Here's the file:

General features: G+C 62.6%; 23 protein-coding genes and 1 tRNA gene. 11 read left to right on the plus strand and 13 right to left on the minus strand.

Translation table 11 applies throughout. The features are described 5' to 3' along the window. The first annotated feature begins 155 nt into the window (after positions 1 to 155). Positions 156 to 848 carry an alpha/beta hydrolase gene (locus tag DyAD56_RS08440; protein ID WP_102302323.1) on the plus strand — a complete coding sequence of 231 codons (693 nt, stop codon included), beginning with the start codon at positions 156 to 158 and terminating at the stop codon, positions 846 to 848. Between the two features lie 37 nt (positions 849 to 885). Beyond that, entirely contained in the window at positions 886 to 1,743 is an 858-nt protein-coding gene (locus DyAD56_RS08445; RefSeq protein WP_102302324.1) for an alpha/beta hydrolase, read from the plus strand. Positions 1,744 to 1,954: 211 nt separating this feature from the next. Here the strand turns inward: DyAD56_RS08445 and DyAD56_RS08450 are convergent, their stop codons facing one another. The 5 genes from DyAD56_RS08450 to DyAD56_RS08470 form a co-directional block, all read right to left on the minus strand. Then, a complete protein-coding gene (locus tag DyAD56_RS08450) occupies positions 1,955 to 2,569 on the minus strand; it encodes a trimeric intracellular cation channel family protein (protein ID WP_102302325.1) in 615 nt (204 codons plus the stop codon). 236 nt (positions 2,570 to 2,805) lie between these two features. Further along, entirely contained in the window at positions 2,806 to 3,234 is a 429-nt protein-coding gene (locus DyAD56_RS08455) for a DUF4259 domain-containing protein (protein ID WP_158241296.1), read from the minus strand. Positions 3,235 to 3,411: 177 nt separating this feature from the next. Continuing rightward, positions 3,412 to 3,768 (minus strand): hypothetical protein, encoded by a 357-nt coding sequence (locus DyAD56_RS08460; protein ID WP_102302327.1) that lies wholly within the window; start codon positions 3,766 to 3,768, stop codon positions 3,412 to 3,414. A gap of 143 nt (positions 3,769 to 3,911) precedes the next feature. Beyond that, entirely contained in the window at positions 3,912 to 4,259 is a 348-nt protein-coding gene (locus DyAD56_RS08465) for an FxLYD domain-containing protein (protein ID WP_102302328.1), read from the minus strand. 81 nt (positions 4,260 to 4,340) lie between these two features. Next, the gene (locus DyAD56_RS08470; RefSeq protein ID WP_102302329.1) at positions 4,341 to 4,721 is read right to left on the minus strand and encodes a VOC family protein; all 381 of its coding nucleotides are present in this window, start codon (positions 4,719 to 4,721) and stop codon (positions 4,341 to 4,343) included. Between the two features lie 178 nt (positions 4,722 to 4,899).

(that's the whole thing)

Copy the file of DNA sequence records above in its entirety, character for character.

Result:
General features: G+C 62.6%; 23 protein-coding genes and 1 tRNA gene. 11 read left to right on the plus strand and 13 right to left on the minus strand.

Translation table 11 applies throughout. The features are described 5' to 3' along the window. The first annotated feature begins 155 nt into the window (after positions 1 to 155). Positions 156 to 848 carry an alpha/beta hydrolase gene (locus tag DyAD56_RS08440; protein ID WP_102302323.1) on the plus strand — a complete coding sequence of 231 codons (693 nt, stop codon included), beginning with the start codon at positions 156 to 158 and terminating at the stop codon, positions 846 to 848. Between the two features lie 37 nt (positions 849 to 885). Beyond that, entirely contained in the window at positions 886 to 1,743 is an 858-nt protein-coding gene (locus DyAD56_RS08445; RefSeq protein WP_102302324.1) for an alpha/beta hydrolase, read from the plus strand. Positions 1,744 to 1,954: 211 nt separating this feature from the next. Here the strand turns inward: DyAD56_RS08445 and DyAD56_RS08450 are convergent, their stop codons facing one another. The 5 genes from DyAD56_RS08450 to DyAD56_RS08470 form a co-directional block, all read right to left on the minus strand. Then, a complete protein-coding gene (locus tag DyAD56_RS08450) occupies positions 1,955 to 2,569 on the minus strand; it encodes a trimeric intracellular cation channel family protein (protein ID WP_102302325.1) in 615 nt (204 codons plus the stop codon). 236 nt (positions 2,570 to 2,805) lie between these two features. Further along, entirely contained in the window at positions 2,806 to 3,234 is a 429-nt protein-coding gene (locus DyAD56_RS08455) for a DUF4259 domain-containing protein (protein ID WP_158241296.1), read from the minus strand. Positions 3,235 to 3,411: 177 nt separating this feature from the next. Continuing rightward, positions 3,412 to 3,768 (minus strand): hypothetical protein, encoded by a 357-nt coding sequence (locus DyAD56_RS08460; protein ID WP_102302327.1) that lies wholly within the window; start codon positions 3,766 to 3,768, stop codon positions 3,412 to 3,414. A gap of 143 nt (positions 3,769 to 3,911) precedes the next feature. Beyond that, entirely contained in the window at positions 3,912 to 4,259 is a 348-nt protein-coding gene (locus DyAD56_RS08465) for an FxLYD domain-containing protein (protein ID WP_102302328.1), read from the minus strand. 81 nt (positions 4,260 to 4,340) lie between these two features. Next, the gene (locus DyAD56_RS08470; RefSeq protein ID WP_102302329.1) at positions 4,341 to 4,721 is read right to left on the minus strand and encodes a VOC family protein; all 381 of its coding nucleotides are present in this window, start codon (positions 4,719 to 4,721) and stop codon (positions 4,341 to 4,343) included. Between the two features lie 178 nt (positions 4,722 to 4,899).